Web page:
Bringing Human Back

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I had the privilege of spending the afternoon with Lain Shakespeare. Lain is not only my favorite descendant of famed storytellers Joel Chandler Harris and Shakespeare, he’s also my favorite MailChimp employee.

He’s spent the past year serving as an ambassador between MailChimp and social change organizations. And he’s loved every second of it. I can’t think of the last time I heard a millennial so happy and enthusiastic about their job and organization.

For those of you who don’t know, MailChimp is an email newsletter marketing service. Sounds pretty dull right? What is fascinating about MailChimp is how much people love it. For the most part, the average computer / web app user interacts with technology because it helps make their life easier, they need the service, but they don’t find the experience enjoyable. MailChimp is turning this on its head. I’ve heard friends exclaim how much they look forward to opening up MailChimp to work on their email marketing. Who would have thought?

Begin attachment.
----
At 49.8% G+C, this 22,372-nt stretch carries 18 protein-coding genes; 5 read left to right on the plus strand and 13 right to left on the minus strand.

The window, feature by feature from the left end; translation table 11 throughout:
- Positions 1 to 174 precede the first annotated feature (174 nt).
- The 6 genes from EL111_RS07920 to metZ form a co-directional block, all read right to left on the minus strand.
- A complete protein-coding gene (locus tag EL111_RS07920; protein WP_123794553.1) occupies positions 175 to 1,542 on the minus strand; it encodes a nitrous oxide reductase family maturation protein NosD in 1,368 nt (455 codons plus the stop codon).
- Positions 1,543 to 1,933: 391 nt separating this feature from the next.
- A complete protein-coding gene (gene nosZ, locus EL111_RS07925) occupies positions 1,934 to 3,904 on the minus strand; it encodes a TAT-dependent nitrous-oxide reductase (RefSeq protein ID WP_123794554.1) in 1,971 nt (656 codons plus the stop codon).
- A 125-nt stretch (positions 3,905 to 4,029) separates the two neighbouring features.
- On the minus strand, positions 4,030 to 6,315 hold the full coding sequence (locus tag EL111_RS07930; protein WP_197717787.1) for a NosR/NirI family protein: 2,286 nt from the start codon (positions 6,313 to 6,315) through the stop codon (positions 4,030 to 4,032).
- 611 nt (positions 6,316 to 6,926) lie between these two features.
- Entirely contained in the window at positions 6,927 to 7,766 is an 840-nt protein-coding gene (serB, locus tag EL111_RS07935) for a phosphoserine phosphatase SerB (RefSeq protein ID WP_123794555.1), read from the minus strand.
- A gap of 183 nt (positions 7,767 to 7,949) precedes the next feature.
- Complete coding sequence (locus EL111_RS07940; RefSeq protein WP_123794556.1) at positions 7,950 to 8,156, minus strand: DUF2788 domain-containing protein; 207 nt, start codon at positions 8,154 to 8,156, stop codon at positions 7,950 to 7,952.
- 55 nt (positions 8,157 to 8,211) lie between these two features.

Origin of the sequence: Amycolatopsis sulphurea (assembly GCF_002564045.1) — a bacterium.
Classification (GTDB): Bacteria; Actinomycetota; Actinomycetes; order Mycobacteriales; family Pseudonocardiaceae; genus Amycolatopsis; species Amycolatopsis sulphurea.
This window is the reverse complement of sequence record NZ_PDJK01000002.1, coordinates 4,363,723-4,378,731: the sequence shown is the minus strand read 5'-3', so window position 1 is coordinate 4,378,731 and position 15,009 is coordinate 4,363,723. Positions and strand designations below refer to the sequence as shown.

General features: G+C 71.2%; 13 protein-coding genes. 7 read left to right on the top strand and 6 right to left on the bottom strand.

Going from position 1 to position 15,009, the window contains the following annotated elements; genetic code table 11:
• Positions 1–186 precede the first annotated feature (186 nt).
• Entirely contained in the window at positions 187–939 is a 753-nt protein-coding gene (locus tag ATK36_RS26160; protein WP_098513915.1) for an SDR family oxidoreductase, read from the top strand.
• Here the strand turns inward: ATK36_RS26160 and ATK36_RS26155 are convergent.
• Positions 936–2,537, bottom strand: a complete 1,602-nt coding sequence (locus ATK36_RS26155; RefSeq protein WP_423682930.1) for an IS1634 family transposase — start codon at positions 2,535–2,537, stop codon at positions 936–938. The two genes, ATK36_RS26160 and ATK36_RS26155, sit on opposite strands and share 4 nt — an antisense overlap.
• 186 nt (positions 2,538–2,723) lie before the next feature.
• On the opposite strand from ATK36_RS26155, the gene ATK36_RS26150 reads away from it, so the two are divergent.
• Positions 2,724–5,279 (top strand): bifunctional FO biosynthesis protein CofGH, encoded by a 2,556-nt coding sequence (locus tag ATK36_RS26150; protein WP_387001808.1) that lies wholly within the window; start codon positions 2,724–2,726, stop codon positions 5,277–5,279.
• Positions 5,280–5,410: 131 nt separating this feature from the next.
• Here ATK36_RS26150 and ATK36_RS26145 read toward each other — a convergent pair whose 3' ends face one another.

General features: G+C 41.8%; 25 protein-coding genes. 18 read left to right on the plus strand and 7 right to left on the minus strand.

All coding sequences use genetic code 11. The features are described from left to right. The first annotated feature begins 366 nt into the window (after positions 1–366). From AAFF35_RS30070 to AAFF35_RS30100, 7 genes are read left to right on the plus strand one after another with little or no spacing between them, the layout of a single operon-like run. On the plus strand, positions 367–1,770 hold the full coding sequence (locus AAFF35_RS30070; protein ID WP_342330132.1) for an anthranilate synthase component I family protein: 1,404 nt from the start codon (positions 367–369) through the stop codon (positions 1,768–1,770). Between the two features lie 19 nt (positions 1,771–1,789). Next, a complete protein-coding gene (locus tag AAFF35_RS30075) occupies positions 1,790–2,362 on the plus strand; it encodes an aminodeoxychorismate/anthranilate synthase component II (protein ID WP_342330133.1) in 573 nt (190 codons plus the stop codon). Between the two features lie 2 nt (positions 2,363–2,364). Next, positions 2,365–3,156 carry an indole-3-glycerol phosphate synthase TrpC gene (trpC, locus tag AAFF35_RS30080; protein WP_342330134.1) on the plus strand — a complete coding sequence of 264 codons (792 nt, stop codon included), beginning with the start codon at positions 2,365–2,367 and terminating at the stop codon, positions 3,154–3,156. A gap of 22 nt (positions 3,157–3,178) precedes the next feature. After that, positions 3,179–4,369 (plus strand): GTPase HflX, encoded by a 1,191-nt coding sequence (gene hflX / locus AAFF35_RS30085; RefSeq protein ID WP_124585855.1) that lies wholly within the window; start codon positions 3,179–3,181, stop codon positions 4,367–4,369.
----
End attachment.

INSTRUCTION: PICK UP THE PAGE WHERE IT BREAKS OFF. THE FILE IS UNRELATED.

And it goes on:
With this in mind, I’d like to point out that MailChimp is killing it right now. They’re sprinting towards 2 million users globally after hitting 1 million in late 2011.

When I asked Lain why he thinks they are doing so well, he had a simple answer.

MailChimp is human. It was designed for people, not for computers. Their top priority is a delightful user experience, and every single way you interact with MailChimp is intended to make you feel alive.

Unfortunately we’ve become so used to technology that makes us feel less alive, less human, that MailChimp is a breath of fresh air.

I also suspect it is this humanity that has made it such a desirable place for millenials to work. Every interaction with the company, both inside and out, is authentic. The company is over 100 people and growing rapidly, and when I asked Lain if they’ve struggled with any internal politics through this growth he looked at me like I was speaking a foreign language. It was a resounding no. When Lain goes to conferences and events to meet his users, he doesn’t collect or share business cards. He’s there to have authentic, human conversations with interesting people doing interesting things.

I love the MailChimp story. It gives me hope to see companies who value Authenticity and bringing their stakeholders Alive thriving.